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clematic growing on garden wireOne Woman’s Trash

I stood at my door staring out at my garden, surveying all that I had to do — planting, weeding, mulching. A cold, snowy winter, ice dangling from the lone electrical wire that swayed in the wind, turned into a cool, wet spring with standing water in the ditch. The grass grew so fast that the horse, donkey, and goat couldn’t keep up with my small pasture. I had to run the mower over the acre — a rarity. And the garden seemed to fill with weeds faster than the gartenblechle, or push tiller, could knock them down. So I did some dumpster diving at the furniture store in town and pulled out rolls of old but perfectly good carpet, cut them into long strips and laid them down between my garden rows.

The carpet became mulch that smothered the weeds, a blessing during a spring that moved right into an early summer of severe flooding. Someone else’s waste — carpet destined for the landfill — became my time saver. As a single person, I am responsible for everything that gets done on my small piece of land, and sometimes the tasks can become overwhelming. Anything that saves time, energy, or materials is welcome. I thought my lifestyle was efficient before I moved to Amishland, but since then I’ve learned what it means not to waste.

My Amish neighbor Jake drove by my place in his buckboard. I waved and he nodded in return, his horse trotting on down the road. Within thirty seconds Jake was back, pulling into my lane.

I stepped out of the house and we exchanged pleasantries, taking the appropriate time to talk about the weather and the damage to the crops, before he launched into his request.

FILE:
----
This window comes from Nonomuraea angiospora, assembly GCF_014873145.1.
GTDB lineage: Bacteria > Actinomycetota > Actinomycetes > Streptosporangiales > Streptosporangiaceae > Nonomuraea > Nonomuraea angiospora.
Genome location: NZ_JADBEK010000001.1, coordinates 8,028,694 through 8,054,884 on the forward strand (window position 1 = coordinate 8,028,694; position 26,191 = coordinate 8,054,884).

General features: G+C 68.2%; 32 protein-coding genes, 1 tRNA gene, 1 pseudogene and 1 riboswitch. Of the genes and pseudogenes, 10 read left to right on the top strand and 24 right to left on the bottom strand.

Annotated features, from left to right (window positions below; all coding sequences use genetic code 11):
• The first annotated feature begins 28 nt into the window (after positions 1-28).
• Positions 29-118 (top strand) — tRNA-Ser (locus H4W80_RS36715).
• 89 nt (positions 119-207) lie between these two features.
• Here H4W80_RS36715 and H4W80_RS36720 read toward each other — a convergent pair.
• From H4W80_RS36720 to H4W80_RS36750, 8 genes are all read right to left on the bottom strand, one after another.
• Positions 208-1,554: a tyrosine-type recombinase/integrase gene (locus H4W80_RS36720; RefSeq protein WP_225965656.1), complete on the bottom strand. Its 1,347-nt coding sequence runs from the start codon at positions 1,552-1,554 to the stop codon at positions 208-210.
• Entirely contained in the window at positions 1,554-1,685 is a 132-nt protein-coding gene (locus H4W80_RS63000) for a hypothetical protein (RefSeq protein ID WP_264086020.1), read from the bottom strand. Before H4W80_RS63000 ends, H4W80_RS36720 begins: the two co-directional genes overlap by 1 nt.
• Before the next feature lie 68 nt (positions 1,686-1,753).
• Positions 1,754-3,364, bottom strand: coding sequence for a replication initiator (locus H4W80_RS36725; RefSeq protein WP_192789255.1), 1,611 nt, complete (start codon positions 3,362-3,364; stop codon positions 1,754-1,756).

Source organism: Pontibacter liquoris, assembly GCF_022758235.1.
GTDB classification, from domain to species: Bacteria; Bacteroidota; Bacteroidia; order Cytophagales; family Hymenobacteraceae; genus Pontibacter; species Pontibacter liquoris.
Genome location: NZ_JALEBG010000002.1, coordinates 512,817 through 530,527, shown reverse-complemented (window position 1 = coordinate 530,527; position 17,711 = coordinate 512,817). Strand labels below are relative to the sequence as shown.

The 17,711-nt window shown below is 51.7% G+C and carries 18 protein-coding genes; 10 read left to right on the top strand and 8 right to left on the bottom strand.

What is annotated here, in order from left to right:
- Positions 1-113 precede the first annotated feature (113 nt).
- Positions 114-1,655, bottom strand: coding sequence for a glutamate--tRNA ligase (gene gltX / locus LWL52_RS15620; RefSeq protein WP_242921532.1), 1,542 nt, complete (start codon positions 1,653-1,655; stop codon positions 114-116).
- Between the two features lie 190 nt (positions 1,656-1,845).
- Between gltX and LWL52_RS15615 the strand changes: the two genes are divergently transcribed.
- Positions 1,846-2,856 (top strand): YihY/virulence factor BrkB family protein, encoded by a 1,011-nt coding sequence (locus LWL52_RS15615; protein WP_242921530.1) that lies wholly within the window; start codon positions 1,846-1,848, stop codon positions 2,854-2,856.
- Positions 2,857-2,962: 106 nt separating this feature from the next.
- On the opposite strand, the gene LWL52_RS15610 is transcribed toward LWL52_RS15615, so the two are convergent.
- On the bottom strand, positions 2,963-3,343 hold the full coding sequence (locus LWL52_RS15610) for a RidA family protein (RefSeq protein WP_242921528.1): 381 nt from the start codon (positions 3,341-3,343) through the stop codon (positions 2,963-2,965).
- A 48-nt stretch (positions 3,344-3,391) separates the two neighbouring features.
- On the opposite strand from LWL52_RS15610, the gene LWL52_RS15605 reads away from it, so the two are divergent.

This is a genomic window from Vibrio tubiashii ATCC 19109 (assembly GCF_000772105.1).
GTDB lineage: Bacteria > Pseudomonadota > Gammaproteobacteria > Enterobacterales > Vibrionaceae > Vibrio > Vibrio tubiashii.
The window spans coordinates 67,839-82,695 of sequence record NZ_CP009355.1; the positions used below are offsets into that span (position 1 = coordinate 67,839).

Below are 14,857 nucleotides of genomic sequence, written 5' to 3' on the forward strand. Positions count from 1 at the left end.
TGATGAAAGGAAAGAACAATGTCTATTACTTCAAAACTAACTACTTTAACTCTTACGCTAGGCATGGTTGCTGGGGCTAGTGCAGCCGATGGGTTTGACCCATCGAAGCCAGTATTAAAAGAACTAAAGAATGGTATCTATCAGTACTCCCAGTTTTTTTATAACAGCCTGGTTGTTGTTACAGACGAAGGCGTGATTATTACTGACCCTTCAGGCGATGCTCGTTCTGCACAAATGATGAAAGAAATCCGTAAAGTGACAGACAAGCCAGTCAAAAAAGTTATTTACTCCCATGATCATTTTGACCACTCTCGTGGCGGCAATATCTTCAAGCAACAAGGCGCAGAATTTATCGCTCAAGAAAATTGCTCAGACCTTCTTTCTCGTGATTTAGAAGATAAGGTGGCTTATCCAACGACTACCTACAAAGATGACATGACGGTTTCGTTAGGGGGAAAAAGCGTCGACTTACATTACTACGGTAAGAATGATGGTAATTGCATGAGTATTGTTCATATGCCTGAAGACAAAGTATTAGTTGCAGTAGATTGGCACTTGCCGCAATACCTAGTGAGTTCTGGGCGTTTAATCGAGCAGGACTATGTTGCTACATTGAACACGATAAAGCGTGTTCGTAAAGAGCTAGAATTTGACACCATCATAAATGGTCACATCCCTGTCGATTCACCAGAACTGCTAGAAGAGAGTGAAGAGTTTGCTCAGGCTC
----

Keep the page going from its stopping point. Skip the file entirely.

“Say, Mary. I was wondering what you were planning on doing with that fence wire.”

A couple of weeks before, I’d left half a roll of wire near the entrance to my lane. It was still there, waiting for me to use it for some fix-it jobs. But the rain and the weeds had overtaken me, until I’d been rescued by the carpet mulch. Even the mulch took time. I made at least 10 scavenging trips to the dumpster to collect enough carpet. Then there was the measuring, cutting, and securing the strips with garden staples.

But the ground was too muddy to hold the wires in place, and when a small twister blew through, my carpet mulch ended up flying through the air and wrapping itself around the garden fence. On a trip to the hardware store, I bought a couple of dozen patio bricks. First I had to relay the carpet, then I placed the bricks on top of the mulch. Success. A week later, a straight-line wind roared through the area, splitting the neighbor’s apple tree in two. My garden was unharmed, everything still in its place — the carpet, the seedlings, even the St. Fiacre birdbath were still where I’d left them.